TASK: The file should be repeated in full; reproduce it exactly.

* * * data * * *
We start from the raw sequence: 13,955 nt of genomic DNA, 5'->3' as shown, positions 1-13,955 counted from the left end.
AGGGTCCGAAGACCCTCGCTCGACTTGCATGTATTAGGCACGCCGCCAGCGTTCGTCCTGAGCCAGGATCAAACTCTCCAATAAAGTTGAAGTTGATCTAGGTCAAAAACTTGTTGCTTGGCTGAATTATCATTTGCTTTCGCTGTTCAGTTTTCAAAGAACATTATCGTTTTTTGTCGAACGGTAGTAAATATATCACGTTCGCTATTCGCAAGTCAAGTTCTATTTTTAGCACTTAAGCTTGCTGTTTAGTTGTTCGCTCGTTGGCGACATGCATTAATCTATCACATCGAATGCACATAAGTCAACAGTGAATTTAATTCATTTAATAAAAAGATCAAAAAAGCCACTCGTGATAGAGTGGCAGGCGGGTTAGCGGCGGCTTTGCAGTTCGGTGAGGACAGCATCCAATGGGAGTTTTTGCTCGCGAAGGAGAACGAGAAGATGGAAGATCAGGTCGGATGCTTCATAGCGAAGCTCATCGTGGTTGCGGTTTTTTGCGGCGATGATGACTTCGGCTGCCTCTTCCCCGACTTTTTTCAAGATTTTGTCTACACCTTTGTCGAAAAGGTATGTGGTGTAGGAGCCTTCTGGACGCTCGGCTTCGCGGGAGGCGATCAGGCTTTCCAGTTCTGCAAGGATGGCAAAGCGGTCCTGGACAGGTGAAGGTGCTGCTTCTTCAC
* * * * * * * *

We start from the raw sequence: 13,955 nt of genomic DNA, 5'->3' as shown, positions 1-13,955 counted from the left end.
AGGGTCCGAAGACCCTCGCTCGACTTGCATGTATTAGGCACGCCGCCAGCGTTCGTCCTGAGCCAGGATCAAACTCTCCAATAAAGTTGAAGTTGATCTAGGTCAAAAACTTGTTGCTTGGCTGAATTATCATTTGCTTTCGCTGTTCAGTTTTCAAAGAACATTATCGTTTTTTGTCGAACGGTAGTAAATATATCACGTTCGCTATTCGCAAGTCAAGTTCTATTTTTAGCACTTAAGCTTGCTGTTTAGTTGTTCGCTCGTTGGCGACATGCATTAATCTATCACATCGAATGCACATAAGTCAACAGTGAATTTAATTCATTTAATAAAAAGATCAAAAAAGCCACTCGTGATAGAGTGGCAGGCGGGTTAGCGGCGGCTTTGCAGTTCGGTGAGGACAGCATCCAATGGGAGTTTTTGCTCGCGAAGGAGAACGAGAAGATGGAAGATCAGGTCGGATGCTTCATAGCGAAGCTCATCGTGGTTGCGGTTTTTTGCGGCGATGATGACTTCGGCTGCCTCTTCCCCGACTTTTTTCAAGATTTTGTCTACACCTTTGTCGAAAAGGTATGTGGTGTAGGAGCCTTCTGGACGCTCGGCTTCGCGGGAGGCGATCAGGCTTTCCAGTTCTGCAAGGATGGCAAAGCGGTCCTGGACAGGTGAAGGTGCTGCTTCTTCAC